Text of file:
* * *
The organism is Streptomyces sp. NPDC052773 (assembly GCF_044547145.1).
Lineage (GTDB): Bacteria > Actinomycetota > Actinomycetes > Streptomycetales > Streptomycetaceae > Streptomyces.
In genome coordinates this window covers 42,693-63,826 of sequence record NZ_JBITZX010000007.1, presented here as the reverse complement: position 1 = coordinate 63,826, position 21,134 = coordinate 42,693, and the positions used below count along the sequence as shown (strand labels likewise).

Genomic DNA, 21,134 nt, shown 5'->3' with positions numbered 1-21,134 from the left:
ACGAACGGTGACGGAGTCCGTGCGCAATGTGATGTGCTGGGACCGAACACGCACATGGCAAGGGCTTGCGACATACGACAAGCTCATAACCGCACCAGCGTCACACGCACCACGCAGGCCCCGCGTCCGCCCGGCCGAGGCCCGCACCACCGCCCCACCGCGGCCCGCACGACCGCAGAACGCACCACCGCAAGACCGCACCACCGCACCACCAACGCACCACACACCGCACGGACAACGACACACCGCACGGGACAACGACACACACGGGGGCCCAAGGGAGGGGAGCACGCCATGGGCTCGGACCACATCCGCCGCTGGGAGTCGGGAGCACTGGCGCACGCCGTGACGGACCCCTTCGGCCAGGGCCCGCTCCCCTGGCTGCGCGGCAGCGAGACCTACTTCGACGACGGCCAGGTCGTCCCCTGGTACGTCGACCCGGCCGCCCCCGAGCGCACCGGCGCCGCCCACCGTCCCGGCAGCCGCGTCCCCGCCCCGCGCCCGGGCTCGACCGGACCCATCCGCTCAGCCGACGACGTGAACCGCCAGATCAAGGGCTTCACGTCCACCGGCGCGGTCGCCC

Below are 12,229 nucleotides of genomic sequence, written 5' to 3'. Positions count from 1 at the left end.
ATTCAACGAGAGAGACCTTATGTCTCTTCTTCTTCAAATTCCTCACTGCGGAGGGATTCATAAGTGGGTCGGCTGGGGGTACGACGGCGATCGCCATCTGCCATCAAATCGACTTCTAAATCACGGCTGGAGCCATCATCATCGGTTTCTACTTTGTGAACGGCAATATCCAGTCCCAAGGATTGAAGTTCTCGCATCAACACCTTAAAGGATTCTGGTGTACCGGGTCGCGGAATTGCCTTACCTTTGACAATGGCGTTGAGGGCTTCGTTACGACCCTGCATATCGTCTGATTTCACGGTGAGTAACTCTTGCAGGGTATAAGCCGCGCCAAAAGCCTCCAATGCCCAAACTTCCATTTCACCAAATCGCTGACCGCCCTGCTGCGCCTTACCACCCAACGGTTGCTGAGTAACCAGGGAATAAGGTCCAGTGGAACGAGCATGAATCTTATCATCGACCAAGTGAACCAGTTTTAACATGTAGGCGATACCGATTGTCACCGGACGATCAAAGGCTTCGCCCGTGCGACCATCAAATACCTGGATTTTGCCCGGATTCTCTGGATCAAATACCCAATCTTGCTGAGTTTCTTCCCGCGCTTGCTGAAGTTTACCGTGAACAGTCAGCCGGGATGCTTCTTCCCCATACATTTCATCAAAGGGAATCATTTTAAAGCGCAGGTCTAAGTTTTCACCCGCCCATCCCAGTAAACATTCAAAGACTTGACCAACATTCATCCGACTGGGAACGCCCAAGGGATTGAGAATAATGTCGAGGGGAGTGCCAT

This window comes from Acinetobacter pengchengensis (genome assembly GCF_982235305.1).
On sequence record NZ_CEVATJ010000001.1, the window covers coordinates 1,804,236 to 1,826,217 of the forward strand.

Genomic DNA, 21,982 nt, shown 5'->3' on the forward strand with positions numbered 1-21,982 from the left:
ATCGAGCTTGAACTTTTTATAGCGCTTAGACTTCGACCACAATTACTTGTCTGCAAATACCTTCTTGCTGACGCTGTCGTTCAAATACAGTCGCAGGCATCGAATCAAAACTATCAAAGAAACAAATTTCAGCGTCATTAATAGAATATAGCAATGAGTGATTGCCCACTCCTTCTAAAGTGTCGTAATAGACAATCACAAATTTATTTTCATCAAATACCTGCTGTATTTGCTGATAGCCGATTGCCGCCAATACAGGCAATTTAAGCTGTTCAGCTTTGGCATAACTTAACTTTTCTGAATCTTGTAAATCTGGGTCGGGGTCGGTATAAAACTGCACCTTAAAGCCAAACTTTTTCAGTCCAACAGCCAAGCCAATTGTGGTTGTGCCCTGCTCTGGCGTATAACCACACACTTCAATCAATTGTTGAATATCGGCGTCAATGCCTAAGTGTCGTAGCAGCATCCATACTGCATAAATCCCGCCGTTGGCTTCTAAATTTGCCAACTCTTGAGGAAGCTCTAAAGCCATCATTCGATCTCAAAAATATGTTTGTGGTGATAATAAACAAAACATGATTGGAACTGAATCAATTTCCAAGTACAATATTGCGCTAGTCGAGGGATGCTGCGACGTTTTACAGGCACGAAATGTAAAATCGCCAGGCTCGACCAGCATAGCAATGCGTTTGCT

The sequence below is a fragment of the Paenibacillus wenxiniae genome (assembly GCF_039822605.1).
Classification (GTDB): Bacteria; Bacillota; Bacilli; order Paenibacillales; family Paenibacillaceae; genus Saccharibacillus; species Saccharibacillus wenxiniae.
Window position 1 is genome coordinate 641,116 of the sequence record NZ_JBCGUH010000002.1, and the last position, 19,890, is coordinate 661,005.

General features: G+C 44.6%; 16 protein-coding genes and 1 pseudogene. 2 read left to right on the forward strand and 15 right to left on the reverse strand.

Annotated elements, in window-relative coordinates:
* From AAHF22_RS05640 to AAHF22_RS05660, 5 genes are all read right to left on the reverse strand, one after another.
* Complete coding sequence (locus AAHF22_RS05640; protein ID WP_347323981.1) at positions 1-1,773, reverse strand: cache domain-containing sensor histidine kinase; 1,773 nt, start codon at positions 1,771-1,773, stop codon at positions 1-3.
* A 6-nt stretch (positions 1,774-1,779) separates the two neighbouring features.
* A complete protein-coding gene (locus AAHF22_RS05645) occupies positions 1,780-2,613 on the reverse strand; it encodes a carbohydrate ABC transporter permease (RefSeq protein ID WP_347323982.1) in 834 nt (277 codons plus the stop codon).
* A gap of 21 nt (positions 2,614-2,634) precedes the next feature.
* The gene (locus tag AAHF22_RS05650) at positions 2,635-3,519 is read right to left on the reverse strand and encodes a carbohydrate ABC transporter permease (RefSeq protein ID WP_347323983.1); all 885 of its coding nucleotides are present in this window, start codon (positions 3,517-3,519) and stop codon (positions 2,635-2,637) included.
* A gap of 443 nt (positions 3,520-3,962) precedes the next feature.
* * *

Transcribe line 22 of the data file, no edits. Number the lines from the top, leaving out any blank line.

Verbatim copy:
* The gene (locus tag AAHF22_RS05650) at positions 2,635-3,519 is read right to left on the reverse strand and encodes a carbohydrate ABC transporter permease (RefSeq protein ID WP_347323983.1); all 885 of its coding nucleotides are present in this window, start codon (positions 3,517-3,519) and stop codon (positions 2,635-2,637) included.